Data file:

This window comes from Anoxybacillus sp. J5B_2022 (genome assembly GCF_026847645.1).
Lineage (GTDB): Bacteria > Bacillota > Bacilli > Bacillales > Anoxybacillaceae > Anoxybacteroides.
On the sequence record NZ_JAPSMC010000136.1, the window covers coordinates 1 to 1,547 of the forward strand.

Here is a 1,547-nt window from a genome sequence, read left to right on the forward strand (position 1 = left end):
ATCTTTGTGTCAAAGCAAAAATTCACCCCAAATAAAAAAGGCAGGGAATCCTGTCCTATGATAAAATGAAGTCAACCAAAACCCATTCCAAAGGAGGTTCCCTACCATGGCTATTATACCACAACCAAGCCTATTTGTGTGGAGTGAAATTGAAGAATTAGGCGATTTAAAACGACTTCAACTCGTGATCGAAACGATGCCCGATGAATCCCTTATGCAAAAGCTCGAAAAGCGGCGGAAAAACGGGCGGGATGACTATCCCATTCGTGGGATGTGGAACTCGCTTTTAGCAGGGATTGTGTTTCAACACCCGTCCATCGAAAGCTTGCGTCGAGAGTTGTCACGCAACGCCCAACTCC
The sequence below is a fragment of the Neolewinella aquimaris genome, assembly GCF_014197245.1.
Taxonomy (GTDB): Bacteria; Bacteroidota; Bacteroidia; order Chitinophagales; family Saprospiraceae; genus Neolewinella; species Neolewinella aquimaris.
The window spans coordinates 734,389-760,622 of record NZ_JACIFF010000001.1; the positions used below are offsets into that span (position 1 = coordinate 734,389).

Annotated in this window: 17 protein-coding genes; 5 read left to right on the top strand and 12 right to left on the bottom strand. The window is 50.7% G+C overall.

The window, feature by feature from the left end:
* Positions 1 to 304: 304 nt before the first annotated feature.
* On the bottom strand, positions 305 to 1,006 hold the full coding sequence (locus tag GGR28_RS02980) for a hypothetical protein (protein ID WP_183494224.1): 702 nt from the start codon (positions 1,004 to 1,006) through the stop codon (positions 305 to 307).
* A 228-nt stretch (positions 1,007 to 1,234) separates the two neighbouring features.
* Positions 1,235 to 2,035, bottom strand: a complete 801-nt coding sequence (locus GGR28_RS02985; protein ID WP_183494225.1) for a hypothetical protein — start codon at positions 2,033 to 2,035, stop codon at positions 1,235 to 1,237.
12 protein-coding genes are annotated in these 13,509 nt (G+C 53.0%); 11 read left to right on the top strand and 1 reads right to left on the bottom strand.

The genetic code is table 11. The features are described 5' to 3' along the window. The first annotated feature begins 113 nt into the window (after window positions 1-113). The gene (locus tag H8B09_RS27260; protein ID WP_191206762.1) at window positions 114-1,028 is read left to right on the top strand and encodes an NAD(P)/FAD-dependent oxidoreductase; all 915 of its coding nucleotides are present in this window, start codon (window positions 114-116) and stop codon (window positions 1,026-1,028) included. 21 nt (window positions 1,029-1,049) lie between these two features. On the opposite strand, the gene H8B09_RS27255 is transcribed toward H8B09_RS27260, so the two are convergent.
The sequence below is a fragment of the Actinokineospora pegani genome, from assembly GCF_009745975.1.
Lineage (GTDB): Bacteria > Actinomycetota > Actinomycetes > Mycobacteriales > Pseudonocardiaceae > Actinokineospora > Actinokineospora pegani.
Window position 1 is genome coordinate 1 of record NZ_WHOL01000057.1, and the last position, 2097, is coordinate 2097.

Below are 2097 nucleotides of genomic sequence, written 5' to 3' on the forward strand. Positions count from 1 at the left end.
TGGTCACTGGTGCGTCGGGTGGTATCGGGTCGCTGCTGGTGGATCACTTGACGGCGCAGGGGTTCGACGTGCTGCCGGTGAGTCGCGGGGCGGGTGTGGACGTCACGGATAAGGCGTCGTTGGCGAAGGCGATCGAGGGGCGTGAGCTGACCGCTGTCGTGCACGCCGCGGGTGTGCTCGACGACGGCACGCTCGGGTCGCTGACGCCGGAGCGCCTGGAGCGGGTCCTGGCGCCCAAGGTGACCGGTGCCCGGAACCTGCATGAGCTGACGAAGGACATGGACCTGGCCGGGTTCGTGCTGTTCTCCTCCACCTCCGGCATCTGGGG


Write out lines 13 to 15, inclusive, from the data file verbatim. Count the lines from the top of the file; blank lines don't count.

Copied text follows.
* A 228-nt stretch (positions 1,007 to 1,234) separates the two neighbouring features.
* Positions 1,235 to 2,035, bottom strand: a complete 801-nt coding sequence (locus GGR28_RS02985; protein ID WP_183494225.1) for a hypothetical protein — start codon at positions 2,033 to 2,035, stop codon at positions 1,235 to 1,237.
12 protein-coding genes are annotated in these 13,509 nt (G+C 53.0%); 11 read left to right on the top strand and 1 reads right to left on the bottom strand.